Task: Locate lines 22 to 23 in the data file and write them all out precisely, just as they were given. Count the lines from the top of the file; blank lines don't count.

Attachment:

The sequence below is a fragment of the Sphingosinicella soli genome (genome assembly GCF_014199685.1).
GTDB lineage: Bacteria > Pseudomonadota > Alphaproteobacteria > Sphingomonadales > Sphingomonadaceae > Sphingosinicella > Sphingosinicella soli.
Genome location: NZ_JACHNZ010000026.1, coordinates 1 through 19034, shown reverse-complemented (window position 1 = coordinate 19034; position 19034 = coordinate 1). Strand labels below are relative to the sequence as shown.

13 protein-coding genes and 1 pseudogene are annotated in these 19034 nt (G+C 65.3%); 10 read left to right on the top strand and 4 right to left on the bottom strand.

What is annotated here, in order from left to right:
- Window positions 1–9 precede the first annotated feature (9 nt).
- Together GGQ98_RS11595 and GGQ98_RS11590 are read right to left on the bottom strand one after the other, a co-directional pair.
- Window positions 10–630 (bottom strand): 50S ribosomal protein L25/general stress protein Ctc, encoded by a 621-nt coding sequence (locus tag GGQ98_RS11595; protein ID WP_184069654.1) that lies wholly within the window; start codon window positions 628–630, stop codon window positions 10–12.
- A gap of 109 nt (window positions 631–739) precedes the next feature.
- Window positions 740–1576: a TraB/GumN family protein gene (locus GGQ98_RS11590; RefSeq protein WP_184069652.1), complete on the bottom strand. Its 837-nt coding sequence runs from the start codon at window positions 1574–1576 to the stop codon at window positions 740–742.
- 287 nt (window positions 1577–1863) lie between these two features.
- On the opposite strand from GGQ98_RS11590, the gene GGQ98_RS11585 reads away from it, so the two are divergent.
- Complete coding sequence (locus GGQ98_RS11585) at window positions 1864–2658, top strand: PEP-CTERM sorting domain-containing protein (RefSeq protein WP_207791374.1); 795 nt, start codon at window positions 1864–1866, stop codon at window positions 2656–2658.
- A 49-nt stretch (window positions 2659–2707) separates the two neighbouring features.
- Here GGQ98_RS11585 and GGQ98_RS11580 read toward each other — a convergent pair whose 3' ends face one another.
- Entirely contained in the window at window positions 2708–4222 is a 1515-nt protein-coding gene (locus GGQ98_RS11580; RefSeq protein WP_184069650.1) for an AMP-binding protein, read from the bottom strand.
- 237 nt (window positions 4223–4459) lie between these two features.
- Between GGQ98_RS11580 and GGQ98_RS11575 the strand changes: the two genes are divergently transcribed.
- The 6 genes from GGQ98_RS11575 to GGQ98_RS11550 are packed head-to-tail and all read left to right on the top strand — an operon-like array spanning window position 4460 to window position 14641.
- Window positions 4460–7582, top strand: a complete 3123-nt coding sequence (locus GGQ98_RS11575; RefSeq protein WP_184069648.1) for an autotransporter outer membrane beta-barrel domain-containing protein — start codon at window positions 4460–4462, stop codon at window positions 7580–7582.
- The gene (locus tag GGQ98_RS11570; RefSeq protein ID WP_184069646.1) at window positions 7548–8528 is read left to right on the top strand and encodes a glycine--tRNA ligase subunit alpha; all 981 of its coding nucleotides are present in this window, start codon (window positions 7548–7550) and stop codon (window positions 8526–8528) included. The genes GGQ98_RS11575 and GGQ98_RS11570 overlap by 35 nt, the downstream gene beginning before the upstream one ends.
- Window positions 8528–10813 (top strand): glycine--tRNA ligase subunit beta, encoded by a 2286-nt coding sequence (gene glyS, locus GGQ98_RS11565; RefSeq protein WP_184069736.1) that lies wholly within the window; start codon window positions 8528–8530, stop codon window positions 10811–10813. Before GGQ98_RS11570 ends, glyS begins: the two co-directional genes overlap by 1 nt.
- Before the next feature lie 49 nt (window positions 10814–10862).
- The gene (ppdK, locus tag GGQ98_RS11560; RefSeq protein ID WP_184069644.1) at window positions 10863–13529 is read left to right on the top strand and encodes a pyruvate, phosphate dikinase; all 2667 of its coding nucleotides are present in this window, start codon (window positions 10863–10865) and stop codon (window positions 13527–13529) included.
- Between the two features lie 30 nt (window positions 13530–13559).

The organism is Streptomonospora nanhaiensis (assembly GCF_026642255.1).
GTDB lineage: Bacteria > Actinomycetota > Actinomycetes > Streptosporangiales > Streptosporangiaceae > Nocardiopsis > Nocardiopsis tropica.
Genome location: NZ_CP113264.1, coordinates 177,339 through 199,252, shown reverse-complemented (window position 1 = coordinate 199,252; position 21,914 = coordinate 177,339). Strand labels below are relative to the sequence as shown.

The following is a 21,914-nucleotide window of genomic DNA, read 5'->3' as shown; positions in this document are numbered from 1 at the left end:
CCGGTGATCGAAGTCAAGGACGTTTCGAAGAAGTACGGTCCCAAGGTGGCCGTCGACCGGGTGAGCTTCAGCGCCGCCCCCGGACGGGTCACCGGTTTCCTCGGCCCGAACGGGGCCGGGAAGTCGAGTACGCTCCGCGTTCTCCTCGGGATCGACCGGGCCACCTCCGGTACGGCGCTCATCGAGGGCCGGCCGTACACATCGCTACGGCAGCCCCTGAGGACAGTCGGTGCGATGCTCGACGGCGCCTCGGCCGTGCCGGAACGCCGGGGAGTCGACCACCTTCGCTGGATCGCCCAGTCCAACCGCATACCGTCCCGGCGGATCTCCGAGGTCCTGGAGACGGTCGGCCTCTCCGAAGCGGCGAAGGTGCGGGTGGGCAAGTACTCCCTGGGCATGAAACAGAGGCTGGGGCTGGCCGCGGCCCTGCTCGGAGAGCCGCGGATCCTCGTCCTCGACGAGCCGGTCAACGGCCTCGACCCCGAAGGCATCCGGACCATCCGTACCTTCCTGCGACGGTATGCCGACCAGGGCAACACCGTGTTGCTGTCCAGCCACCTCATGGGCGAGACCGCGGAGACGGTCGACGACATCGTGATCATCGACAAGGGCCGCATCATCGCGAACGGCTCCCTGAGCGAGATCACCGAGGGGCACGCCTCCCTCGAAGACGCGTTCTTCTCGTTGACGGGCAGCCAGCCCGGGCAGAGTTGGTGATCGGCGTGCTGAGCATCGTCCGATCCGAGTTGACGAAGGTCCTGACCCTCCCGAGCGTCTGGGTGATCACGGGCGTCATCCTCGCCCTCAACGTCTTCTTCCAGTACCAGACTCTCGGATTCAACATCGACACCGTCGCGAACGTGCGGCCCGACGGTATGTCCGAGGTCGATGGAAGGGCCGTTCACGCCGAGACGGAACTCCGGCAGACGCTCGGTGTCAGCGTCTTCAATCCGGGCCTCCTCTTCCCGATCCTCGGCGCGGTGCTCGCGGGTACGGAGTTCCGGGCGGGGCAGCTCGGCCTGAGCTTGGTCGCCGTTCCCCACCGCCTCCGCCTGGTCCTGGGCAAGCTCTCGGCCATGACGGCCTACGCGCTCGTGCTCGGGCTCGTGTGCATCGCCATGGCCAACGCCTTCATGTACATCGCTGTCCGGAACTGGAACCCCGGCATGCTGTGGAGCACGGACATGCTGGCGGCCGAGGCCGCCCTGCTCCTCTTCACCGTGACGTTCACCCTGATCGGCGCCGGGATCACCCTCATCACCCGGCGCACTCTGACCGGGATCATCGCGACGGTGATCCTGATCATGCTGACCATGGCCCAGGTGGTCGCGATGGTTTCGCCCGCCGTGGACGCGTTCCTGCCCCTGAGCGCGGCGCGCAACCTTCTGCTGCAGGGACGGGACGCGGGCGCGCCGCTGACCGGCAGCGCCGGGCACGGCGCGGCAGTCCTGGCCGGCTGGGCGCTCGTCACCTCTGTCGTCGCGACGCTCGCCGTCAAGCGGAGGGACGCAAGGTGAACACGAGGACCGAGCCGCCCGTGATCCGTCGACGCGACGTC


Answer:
- Window positions 8528–10813 (top strand): glycine--tRNA ligase subunit beta, encoded by a 2286-nt coding sequence (gene glyS, locus GGQ98_RS11565; RefSeq protein WP_184069736.1) that lies wholly within the window; start codon window positions 8528–8530, stop codon window positions 10811–10813. Before GGQ98_RS11570 ends, glyS begins: the two co-directional genes overlap by 1 nt.
- Before the next feature lie 49 nt (window positions 10814–10862).